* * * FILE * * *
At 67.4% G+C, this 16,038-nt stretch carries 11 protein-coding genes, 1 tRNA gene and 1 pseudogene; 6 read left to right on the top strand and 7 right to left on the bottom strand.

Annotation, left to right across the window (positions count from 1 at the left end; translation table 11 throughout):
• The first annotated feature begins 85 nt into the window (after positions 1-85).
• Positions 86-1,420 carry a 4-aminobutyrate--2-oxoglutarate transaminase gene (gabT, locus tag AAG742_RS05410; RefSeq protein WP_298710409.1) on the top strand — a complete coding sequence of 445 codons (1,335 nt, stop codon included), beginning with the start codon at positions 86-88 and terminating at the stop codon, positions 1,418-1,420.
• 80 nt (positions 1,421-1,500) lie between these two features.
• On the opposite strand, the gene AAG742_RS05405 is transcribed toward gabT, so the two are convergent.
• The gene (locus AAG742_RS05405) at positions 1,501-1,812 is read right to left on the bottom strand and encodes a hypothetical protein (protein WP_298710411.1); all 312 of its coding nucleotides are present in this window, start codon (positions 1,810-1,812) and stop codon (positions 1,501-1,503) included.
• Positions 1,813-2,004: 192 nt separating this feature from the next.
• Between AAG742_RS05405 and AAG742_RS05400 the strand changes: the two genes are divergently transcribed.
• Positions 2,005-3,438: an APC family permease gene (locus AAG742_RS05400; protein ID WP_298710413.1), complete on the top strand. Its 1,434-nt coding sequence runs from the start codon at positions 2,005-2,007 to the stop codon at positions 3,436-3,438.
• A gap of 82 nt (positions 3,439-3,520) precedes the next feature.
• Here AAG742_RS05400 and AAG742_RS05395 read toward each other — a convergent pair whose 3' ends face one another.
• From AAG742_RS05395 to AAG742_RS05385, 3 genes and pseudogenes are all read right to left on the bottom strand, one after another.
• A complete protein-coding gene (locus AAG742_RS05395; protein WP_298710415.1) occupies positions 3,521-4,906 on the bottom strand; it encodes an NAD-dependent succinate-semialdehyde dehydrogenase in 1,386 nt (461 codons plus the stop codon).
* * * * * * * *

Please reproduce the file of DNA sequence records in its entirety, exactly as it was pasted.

At 67.4% G+C, this 16,038-nt stretch carries 11 protein-coding genes, 1 tRNA gene and 1 pseudogene; 6 read left to right on the top strand and 7 right to left on the bottom strand.

Annotation, left to right across the window (positions count from 1 at the left end; translation table 11 throughout):
• The first annotated feature begins 85 nt into the window (after positions 1-85).
• Positions 86-1,420 carry a 4-aminobutyrate--2-oxoglutarate transaminase gene (gabT, locus tag AAG742_RS05410; RefSeq protein WP_298710409.1) on the top strand — a complete coding sequence of 445 codons (1,335 nt, stop codon included), beginning with the start codon at positions 86-88 and terminating at the stop codon, positions 1,418-1,420.
• 80 nt (positions 1,421-1,500) lie between these two features.
• On the opposite strand, the gene AAG742_RS05405 is transcribed toward gabT, so the two are convergent.
• The gene (locus AAG742_RS05405) at positions 1,501-1,812 is read right to left on the bottom strand and encodes a hypothetical protein (protein WP_298710411.1); all 312 of its coding nucleotides are present in this window, start codon (positions 1,810-1,812) and stop codon (positions 1,501-1,503) included.
• Positions 1,813-2,004: 192 nt separating this feature from the next.
• Between AAG742_RS05405 and AAG742_RS05400 the strand changes: the two genes are divergently transcribed.
• Positions 2,005-3,438: an APC family permease gene (locus AAG742_RS05400; protein ID WP_298710413.1), complete on the top strand. Its 1,434-nt coding sequence runs from the start codon at positions 2,005-2,007 to the stop codon at positions 3,436-3,438.
• A gap of 82 nt (positions 3,439-3,520) precedes the next feature.
• Here AAG742_RS05400 and AAG742_RS05395 read toward each other — a convergent pair whose 3' ends face one another.
• From AAG742_RS05395 to AAG742_RS05385, 3 genes and pseudogenes are all read right to left on the bottom strand, one after another.
• A complete protein-coding gene (locus AAG742_RS05395; protein WP_298710415.1) occupies positions 3,521-4,906 on the bottom strand; it encodes an NAD-dependent succinate-semialdehyde dehydrogenase in 1,386 nt (461 codons plus the stop codon).